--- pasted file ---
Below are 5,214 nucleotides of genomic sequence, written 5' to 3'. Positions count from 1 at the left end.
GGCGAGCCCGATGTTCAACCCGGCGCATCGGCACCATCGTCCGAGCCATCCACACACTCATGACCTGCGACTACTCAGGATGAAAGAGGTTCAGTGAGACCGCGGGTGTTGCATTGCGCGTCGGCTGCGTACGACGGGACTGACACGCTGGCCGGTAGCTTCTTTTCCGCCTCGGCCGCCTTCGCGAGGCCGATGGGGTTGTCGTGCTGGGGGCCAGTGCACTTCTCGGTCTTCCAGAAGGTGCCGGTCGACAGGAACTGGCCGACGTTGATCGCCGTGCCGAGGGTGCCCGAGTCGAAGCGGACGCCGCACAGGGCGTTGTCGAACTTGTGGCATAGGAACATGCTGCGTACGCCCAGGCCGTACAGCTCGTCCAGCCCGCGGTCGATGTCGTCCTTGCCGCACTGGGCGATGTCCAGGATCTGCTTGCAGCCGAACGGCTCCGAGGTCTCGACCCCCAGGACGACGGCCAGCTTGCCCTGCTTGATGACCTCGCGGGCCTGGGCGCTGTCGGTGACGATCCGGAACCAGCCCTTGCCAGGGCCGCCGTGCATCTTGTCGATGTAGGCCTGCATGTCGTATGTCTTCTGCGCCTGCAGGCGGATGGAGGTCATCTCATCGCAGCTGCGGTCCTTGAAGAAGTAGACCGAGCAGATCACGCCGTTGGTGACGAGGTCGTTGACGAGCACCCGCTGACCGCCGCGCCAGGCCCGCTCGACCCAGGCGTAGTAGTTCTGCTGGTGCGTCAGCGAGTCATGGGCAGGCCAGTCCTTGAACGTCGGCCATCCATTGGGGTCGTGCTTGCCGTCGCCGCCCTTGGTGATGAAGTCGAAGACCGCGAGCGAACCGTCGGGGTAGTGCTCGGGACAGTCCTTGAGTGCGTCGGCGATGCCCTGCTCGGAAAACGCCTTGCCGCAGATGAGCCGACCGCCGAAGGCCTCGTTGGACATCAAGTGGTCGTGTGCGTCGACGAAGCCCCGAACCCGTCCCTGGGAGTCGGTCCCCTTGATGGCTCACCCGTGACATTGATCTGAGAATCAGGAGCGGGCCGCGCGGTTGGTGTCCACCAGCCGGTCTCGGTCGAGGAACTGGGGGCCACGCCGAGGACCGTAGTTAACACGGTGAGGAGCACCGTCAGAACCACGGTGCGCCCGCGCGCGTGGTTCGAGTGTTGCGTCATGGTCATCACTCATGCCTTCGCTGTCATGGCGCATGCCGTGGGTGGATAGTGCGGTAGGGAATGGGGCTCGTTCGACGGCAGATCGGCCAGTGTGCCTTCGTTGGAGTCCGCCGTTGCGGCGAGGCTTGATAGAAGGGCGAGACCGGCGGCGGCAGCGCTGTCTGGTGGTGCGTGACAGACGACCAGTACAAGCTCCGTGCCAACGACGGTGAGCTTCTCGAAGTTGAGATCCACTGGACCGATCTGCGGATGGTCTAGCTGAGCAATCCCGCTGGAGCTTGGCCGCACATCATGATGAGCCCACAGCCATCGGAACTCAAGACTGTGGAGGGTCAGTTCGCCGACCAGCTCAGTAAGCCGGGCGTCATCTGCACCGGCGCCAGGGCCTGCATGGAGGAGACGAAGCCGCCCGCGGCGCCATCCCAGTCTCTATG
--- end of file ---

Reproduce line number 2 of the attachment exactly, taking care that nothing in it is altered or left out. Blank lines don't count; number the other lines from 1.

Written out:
GGCGAGCCCGATGTTCAACCCGGCGCATCGGCACCATCGTCCGAGCCATCCACACACTCATGACCTGCGACTACTCAGGATGAAAGAGGTTCAGTGAGACCGCGGGTGTTGCATTGCGCGTCGGCTGCGTACGACGGGACTGACACGCTGGCCGGTAGCTTCTTTTCCGCCTCGGCCGCCTTCGCGAGGCCGATGGGGTTGTCGTGCTGGGGGCCAGTGCACTTCTCGGTCTTCCAGAAGGTGCCGGTCGACAGGAACTGGCCGACGTTGATCGCCGTGCCGAGGGTGCCCGAGTCGAAGCGGACGCCGCACAGGGCGTTGTCGAACTTGTGGCATAGGAACATGCTGCGTACGCCCAGGCCGTACAGCTCGTCCAGCCCGCGGTCGATGTCGTCCTTGCCGCACTGGGCGATGTCCAGGATCTGCTTGCAGCCGAACGGCTCCGAGGTCTCGACCCCCAGGACGACGGCCAGCTTGCCCTGCTTGATGACCTCGCGGGCCTGGGCGCTGTCGGTGACGATCCGGAACCAGCCCTTGCCAGGGCCGCCGTGCATCTTGTCGATGTAGGCCTGCATGTCGTATGTCTTCTGCGCCTGCAGGCGGATGGAGGTCATCTCATCGCAGCTGCGGTCCTTGAAGAAGTAGACCGAGCAGATCACGCCGTTGGTGACGAGGTCGTTGACGAGCACCCGCTGACCGCCGCGCCAGGCCCGCTCGACCCAGGCGTAGTAGTTCTGCTGGTGCGTCAGCGAGTCATGGGCAGGCCAGTCCTTGAACGTCGGCCATCCATTGGGGTCGTGCTTGCCGTCGCCGCCCTTGGTGATGAAGTCGAAGACCGCGAGCGAACCGTCGGGGTAGTGCTCGGGACAGTCCTTGAGTGCGTCGGCGATGCCCTGCTCGGAAAACGCCTTGCCGCAGATGAGCCGACCGCCGAAGGCCTCGTTGGACATCAAGTGGTCGTGTGCGTCGACGAAGCCCCGAACCCGTCCCTGGGAGTCGGTCCCCTTGATGGCTCACCCGTGACATTGATCTGAGAATCAGGAGCGGGCCGCGCGGTTGGTGTCCACCAGCCGGTCTCGGTCGAGGAACTGGGGGCCACGCCGAGGACCGTAGTTAACACGGTGAGGAGCACCGTCAGAACCACGGTGCGCCCGCGCGCGTGGTTCGAGTGTTGCGTCATGGTCATCACTCATGCCTTCGCTGTCATGGCGCATGCCGTGGGTGGATAGTGCGGTAGGGAATGGGGCTCGTTCGACGGCAGATCGGCCAGTGTGCCTTCGTTGGAGTCCGCCGTTGCGGCGAGGCTTGATAGAAGGGCGAGACCGGCGGCGGCAGCGCTGTCTGGTGGTGCGTGACAGACGACCAGTACAAGCTCCGTGCCAACGACGGTGAGCTTCTCGAAGTTGAGATCCACTGGACCGATCTGCGGATGGTCTAGCTGAGCAATCCCGCTGGAGCTTGGCCGCACATCATGATGAGCCCACAGCCATCGGAACTCAAGACTGTGGAGGGTCAGTTCGCCGACCAGCTCAGTAAGCCGGGCGTCATCTGCACCGGCGCCAGGGCCTGCATGGAGGAGACGAAGCCGCCCGCGGCGCCATCCCAGTCTCTATG